What is most interesting in the NY Times article is the reference to the work of Ethan S. Bernstein of the Harvard Business School. Mr. Bernstein published an article about open office spaces. He points out some disadvantages of open-office design and explores how the “accidental collisions” that such a design encourages can be counterproductive. He discusses virtual and physical workspaces.
His conclusion: “A single best physical or digital workspace architecture will never be found. That’s because more interaction is not necessarily better, nor is less. The goal should be to get the right people interacting with the right richness at the right times.”
Ethan S. Bernstein, Harvard Business School
What can we conclude?
Cleary, there are different strategies. Structured, guided innovation with predefined meeting spaces and places; and unstructured, ad-hoc innovation based, as Dr. Schimpf describes, on personal contact and trust building in a personal, non-guided way.
A few questions to be answered when selecting your strategy are:
- Where does inspiration come from?
- How do people get to know things they would not ordinarily get to know?
- Is personal contact important?
- Is innovation serendipity important?
- Can serendipity be structured?
- Does one approach work better than the other for innovation on the fringe, for potentially new to the world or breakthrough innovation?
I certainly can’t find fault with any of Mr. Bernstein’s work, and I respect those who are going to take the approach that innovation will be successful even though people are not co-located. Yet I appreciate and admire executives like Tim Cook, CEO of Apple, and James Gorman, CEO of Morgan Stanley, who are taking a strong position of the value of being together in the office to enable strong innovation.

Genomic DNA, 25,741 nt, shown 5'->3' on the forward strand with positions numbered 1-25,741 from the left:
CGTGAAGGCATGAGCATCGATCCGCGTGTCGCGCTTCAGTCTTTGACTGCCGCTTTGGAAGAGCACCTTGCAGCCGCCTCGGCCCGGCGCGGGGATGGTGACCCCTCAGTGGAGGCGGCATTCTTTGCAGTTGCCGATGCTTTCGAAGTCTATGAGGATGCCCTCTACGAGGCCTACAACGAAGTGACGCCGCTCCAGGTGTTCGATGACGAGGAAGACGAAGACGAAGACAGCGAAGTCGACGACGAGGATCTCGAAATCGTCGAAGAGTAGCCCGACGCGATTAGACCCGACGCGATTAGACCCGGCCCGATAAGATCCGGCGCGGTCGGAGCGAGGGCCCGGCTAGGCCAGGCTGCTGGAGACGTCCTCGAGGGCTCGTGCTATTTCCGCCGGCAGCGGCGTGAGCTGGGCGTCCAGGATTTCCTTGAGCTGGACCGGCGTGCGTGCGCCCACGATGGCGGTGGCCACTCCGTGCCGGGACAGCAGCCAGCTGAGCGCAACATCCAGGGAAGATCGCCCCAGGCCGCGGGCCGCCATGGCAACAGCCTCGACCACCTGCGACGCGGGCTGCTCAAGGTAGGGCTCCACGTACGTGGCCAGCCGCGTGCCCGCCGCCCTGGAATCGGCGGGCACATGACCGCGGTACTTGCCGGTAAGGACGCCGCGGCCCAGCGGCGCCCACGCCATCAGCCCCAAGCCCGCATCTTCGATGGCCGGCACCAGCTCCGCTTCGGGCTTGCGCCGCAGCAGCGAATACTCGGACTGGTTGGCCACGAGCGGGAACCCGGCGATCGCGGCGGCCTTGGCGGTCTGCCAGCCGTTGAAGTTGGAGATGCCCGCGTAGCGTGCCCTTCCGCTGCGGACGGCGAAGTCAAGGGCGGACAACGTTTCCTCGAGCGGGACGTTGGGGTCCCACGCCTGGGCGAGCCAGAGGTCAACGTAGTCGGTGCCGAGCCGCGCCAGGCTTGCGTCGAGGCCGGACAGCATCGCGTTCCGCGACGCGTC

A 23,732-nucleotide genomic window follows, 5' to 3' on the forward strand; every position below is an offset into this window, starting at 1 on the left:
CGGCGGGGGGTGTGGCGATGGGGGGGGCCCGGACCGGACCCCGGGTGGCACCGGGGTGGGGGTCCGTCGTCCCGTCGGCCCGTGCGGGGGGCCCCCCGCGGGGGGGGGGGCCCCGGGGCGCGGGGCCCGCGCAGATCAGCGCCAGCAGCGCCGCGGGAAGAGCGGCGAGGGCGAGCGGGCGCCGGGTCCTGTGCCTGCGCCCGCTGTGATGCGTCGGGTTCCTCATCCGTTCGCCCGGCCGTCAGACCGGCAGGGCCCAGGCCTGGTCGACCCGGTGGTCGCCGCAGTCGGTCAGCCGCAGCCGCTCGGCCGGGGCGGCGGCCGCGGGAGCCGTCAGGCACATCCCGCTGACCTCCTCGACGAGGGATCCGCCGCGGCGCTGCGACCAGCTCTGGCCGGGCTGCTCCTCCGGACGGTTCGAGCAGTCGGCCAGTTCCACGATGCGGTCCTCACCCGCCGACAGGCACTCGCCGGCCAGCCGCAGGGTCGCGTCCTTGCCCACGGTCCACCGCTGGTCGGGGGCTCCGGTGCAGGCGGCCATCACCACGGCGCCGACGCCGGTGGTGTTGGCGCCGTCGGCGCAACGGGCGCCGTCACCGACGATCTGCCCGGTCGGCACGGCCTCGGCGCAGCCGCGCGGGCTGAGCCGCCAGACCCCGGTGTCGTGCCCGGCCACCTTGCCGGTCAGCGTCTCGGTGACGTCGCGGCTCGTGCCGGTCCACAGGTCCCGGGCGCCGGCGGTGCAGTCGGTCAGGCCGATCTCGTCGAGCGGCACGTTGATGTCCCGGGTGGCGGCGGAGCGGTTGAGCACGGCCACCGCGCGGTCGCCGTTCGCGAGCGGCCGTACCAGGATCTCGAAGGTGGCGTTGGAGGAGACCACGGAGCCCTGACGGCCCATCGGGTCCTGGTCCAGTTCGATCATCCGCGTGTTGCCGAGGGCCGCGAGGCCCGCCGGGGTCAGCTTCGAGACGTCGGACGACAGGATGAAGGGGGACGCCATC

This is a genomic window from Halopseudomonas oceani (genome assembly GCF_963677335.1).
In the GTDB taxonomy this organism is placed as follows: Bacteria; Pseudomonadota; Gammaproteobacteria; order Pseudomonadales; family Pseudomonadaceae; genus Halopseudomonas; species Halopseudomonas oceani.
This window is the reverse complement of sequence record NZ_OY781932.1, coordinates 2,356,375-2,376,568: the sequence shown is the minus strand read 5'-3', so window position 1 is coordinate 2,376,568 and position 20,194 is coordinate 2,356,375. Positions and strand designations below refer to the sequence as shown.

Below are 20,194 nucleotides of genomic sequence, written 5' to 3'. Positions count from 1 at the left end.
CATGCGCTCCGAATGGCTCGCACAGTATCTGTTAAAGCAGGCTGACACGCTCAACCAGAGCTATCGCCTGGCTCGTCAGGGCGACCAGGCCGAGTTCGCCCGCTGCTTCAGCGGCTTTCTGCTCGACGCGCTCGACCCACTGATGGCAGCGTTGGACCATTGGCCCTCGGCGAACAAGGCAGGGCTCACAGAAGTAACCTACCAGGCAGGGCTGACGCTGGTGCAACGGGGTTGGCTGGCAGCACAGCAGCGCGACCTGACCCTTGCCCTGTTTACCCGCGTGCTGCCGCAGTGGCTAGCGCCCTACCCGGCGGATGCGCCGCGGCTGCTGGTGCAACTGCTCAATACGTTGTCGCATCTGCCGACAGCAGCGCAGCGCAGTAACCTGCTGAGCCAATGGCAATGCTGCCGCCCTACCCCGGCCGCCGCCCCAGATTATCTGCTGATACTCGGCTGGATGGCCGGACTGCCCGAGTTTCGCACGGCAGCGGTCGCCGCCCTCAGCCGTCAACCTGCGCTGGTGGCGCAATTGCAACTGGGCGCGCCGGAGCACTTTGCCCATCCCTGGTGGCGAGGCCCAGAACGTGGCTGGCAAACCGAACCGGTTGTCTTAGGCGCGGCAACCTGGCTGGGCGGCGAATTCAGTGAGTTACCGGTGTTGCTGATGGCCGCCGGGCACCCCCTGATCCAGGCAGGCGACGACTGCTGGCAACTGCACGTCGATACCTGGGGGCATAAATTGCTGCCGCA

In Apple’s case, Tim Cook is requiring three days in the office for most employees and five days in the office for some teams. The Verge reported pushback from some Apple employees in a letter written to their employer. It appears to be 80 employees, a small percentage. I don’t know what the majority of employees think. The Verge further reported that their request was essentially denied. Deirdre O’Brien, Senior Vice President of Retail and People at Apple, said “If we take a moment to reflect on our unbelievable product launches this past year, the products and the launch execution were built upon the base of years of work that we did when we were all together in-person.”
People have told me that salesforce.com has gone all remote. Well, they haven’t. In fact, their policy is similar to Apple’s in that his has multiple levels based on the nature of the work.
Facebook is a company who has stated its intent is to go 100% remote. But not this year. It will phase that way over the next decade. It was as much a marketing statement as a policy statement made by Mark Zuckerberg; a chance to gain a lot of media attention and to state publicly that his is a very different, forward-looking company. Who knows? Maybe Facebook, or Apple or any company might even change their decisions and policies during the next ten years.
As I wrote earlier and will restate again, it gets down to the core culture and mission of the organization and the buy-in to that culture and mission from the employees. CEOs are being clear about the culture and the mission. And their employees are making their own decisions and choosing where they will work in the future as a result.